30th October - 5th November 2023
Welcome to News from the Farm. Each week we will be bringing you news from FarmED - what’s happening in the fields and hedgerows, the Cafe and the Conference Barn. Come with us on a one of a kind journey as we ride the natural highs and lows of farming life.
Field Record: What’s been happening on the 107 acres of Honeydale Farm?
Autumn is well and truly upon us here at FarmED as we celebrate the changing of the seasons. This beautiful aerial shot captures the flaming reds and yellows of the trees in all their glory. Did you know that this process is called leaf senescence? It’s why the trees lose their leaves in the autumn, marking the transition from summer to winter. Just like many animals, the trees are hunkering down, suspending their growth and gathering up nutrients until spring. Trees have an intrinsic ‘winter clock’, which means they are able to synchronise their bloom with the seasons.
Heavy rainfall has meant a push to get our autumn-sown crops planted on the sunnier days, including heritage wheat under-sown with white clover, rye and conventional wheat. We have also recently said goodbye to our flock of sheep, who graze here at FarmED for up to 10 months, munching on our herbal leys and forage plants (currently sainfoin and the under-sown clover). We practise something called ‘mob grazing’ with our sheep, which essentially helps us to naturally fertilise the soil and rebuild the soil organic matter. Our flock are moved around the eight-year rotation fields and are left to eat a third, trample a third and leave a third of the grazing crop. This method of grazing means that we can reduce the cost of inputs such as artificial fertilisers. Healthy soil leads to a healthy planet and healthy people!
We’ve also welcomed plenty of wildlife here at Honeydale. Our resident charm of goldfinches have once again found happiness on the farm, feeding on our wild bird seed mix that we dedicate one of our fields to. While it may not be a typical measure of a farm’s success, it’s undoubtedly a sight that’s good for the soul. We are proud to be able to provide a habitat that provides for them in abundance all year. Why not see if you can spot them on your next visit?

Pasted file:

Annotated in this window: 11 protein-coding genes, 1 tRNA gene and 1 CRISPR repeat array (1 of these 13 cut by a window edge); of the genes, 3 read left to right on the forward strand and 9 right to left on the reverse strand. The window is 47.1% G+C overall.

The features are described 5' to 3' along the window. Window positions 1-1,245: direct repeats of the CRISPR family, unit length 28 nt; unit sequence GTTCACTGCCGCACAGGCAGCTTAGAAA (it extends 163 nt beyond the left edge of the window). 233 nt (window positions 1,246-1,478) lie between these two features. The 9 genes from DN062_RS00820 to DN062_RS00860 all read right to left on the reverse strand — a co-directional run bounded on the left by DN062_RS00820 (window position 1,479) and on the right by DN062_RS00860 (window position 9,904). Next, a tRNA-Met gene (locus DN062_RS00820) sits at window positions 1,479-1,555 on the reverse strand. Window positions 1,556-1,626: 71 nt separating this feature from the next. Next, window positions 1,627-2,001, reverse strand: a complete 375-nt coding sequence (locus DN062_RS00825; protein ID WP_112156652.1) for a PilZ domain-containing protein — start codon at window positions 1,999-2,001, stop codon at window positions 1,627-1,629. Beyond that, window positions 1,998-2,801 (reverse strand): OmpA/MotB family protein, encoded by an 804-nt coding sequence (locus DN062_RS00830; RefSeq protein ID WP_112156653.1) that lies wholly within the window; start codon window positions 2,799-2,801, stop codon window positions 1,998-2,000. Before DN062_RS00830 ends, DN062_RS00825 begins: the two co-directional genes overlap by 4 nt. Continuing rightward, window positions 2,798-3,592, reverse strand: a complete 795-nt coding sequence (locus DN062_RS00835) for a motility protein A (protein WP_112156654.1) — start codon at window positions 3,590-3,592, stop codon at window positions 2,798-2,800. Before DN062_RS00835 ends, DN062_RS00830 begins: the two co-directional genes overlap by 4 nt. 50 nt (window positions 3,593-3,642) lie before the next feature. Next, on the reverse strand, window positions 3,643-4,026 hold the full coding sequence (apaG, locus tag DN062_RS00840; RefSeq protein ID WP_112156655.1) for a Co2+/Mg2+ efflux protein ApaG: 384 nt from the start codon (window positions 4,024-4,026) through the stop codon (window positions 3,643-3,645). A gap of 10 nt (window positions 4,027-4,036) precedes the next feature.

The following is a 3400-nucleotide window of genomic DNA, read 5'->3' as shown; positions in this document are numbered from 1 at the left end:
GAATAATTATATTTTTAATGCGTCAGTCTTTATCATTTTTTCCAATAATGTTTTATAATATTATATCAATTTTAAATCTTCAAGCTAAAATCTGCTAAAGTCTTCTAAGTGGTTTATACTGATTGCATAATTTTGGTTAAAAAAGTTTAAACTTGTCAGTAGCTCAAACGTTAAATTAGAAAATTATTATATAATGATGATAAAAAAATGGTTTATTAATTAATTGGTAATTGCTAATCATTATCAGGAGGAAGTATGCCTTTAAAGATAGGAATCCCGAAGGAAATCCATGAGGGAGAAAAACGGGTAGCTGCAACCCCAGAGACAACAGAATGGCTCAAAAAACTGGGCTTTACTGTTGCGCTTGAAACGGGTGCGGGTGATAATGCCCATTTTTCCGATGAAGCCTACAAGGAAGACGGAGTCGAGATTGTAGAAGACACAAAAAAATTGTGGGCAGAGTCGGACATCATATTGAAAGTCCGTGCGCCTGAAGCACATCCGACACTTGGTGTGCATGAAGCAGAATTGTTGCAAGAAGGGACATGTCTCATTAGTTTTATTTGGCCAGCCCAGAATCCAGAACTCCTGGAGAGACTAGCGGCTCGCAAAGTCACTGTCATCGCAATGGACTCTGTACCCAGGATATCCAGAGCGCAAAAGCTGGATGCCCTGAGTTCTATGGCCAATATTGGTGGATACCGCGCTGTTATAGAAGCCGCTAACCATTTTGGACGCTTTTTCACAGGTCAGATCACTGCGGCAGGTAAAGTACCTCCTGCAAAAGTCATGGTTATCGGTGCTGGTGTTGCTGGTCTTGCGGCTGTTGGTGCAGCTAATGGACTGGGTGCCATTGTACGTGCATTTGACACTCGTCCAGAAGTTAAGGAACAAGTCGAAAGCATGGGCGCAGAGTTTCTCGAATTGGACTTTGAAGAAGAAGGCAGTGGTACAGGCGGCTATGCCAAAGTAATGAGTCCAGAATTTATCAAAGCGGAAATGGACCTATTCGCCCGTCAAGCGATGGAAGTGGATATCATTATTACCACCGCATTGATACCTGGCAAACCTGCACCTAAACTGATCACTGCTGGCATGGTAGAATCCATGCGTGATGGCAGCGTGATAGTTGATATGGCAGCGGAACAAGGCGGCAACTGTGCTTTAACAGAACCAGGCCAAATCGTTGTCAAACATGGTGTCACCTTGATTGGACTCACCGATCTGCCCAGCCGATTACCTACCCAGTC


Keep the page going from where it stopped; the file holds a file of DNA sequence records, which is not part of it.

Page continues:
We’ve even been lucky enough to spot barn owls feeding on voles in the scrubby grass below our orchard, an encouraging sign that we’re working in harmony with nature. With help and advice from The Wychwood Forest Trust’s Barn Owl Group we have recently installed a brand new barn owl box. Now, we just have to wait to welcome them in…
Garden Treasures: What’s new in the Kitchen Garden?
Plenty of changes are afoot down in the Kitchen Garden as the nights draw in and the air gets colder. Last week the team worked to give our polytunnels a seasonal overhaul, swapping out fruiting crops like tomatoes, french beans and peppers for leafy greens like chard, lettuces and rocket. Keeping these crops in the polytunnels means we can provide our cafe and community with fresh produce all year round. We’ve also been busy harvesting our autumn vegetables, including fennel, celeriac, red kale and cabbage.
Any gardener will tell you that prepping your patch for winter is no mean feat. The last couple of weeks we’ve been sowing our cover crops to stop soil erosion and nutrient loss happening in the cold and wet weather. Our current cover crop, rye and vetch (provided by the brilliant team at Cotswold Seeds) holds the plant roots in place and puts nutrients back into the soil. We cultivate the mindset that what we take from the earth, we should give back.